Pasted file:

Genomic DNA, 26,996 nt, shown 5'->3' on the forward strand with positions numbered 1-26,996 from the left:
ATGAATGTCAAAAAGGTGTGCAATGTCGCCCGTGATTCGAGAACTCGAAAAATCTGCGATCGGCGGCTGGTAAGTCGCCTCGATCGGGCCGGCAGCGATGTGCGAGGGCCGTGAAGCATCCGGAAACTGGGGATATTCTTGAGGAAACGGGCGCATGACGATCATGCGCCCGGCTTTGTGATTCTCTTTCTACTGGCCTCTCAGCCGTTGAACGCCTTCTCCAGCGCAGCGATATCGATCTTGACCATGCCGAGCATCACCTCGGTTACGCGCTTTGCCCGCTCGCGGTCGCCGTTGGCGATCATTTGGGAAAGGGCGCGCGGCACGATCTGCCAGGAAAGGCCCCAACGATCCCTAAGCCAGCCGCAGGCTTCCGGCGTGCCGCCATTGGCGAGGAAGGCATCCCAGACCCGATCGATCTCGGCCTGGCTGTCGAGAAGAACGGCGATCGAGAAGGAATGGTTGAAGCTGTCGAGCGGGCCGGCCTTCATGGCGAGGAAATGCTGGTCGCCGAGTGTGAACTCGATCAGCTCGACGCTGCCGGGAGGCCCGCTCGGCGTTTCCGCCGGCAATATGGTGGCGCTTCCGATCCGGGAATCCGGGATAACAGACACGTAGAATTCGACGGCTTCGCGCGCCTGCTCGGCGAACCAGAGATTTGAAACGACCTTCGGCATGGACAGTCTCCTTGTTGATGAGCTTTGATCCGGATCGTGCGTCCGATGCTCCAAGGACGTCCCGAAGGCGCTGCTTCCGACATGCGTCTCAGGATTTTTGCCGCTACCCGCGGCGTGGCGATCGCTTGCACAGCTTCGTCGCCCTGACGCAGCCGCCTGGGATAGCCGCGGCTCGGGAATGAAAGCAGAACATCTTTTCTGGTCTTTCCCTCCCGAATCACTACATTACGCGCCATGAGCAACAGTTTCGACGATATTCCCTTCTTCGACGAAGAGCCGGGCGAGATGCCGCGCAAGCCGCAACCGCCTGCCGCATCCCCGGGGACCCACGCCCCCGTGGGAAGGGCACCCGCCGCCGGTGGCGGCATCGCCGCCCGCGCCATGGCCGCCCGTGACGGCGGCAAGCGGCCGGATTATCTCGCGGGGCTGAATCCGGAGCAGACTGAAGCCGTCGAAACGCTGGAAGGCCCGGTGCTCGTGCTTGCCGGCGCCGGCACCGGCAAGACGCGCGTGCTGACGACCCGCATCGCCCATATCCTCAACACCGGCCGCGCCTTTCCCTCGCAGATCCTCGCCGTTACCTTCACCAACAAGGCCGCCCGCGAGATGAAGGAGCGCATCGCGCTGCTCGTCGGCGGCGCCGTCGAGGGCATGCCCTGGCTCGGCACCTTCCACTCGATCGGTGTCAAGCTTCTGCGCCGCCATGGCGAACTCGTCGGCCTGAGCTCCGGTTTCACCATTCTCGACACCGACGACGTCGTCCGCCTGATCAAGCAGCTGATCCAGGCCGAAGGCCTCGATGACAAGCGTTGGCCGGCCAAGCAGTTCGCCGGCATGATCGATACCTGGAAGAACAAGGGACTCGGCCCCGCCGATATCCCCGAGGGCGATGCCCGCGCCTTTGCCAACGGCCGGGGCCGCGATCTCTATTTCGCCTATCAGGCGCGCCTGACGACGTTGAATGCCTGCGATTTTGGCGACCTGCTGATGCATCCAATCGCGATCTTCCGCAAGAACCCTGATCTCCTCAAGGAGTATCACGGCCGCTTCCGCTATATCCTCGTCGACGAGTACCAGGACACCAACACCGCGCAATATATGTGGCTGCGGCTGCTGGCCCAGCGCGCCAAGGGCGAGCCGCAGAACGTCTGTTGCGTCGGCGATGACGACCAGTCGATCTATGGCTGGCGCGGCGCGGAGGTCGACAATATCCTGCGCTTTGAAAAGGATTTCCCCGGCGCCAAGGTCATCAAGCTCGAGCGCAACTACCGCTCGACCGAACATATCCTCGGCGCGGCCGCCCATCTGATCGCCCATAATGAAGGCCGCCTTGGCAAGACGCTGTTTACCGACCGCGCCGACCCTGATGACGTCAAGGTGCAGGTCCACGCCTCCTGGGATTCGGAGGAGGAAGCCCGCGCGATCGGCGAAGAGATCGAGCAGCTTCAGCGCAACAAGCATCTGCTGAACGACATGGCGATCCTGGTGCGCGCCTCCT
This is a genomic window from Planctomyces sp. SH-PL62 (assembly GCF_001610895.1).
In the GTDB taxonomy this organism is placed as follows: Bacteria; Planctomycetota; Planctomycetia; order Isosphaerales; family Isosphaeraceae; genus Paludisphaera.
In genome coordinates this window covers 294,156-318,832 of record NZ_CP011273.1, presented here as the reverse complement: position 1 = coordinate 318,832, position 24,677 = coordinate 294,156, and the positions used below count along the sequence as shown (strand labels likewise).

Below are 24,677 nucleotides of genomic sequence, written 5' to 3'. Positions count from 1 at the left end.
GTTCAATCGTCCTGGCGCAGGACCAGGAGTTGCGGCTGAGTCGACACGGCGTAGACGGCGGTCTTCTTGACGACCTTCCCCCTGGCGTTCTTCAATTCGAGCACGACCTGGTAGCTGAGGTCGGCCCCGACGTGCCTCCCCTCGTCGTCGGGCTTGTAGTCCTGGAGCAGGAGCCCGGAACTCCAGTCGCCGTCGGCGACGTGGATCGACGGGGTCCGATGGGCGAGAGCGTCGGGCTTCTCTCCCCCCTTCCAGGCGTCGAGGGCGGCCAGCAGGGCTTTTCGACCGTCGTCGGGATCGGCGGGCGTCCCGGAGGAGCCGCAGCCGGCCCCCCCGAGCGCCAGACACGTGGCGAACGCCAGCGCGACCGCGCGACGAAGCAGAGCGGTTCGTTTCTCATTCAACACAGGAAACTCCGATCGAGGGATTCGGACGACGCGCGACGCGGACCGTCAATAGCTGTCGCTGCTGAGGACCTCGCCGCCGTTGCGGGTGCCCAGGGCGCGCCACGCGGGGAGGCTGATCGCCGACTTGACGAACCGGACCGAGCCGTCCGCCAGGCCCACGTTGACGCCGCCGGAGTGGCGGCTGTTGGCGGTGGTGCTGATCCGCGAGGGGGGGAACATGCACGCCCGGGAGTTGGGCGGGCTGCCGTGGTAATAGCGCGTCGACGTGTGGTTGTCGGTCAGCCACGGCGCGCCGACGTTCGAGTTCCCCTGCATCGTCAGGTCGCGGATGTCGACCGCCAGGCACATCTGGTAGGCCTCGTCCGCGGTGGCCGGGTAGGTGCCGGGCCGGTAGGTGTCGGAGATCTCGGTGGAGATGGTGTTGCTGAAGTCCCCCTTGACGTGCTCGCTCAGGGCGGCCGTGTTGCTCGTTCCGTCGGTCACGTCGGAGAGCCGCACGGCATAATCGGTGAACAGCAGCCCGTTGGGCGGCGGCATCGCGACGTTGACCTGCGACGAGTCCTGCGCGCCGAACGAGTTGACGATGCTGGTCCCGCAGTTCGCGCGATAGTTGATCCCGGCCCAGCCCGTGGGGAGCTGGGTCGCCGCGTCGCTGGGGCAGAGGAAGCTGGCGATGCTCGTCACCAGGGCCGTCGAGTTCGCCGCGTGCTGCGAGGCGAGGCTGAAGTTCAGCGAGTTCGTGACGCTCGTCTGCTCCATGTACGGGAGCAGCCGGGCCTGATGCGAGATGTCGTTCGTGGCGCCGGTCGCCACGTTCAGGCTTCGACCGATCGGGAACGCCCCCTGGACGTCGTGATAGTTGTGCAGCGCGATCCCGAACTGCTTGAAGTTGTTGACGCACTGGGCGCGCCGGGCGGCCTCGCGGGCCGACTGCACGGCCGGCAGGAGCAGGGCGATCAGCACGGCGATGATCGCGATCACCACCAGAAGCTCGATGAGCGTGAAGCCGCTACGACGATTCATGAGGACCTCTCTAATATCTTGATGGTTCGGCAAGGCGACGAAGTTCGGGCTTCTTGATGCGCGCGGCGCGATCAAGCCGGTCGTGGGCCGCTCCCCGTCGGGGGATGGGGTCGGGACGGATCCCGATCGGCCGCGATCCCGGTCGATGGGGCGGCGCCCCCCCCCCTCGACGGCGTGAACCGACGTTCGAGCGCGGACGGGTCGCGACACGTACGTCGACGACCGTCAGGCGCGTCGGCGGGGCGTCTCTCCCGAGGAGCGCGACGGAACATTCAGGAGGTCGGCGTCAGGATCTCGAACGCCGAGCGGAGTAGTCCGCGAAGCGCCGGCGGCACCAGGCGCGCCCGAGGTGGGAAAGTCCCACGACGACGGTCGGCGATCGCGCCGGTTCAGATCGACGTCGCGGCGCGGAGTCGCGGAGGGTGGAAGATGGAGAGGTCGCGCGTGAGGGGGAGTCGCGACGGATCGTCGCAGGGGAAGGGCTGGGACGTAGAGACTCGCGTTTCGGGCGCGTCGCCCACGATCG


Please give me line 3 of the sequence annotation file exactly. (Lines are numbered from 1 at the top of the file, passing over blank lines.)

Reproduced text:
This is a genomic window from Planctomyces sp. SH-PL62 (assembly GCF_001610895.1).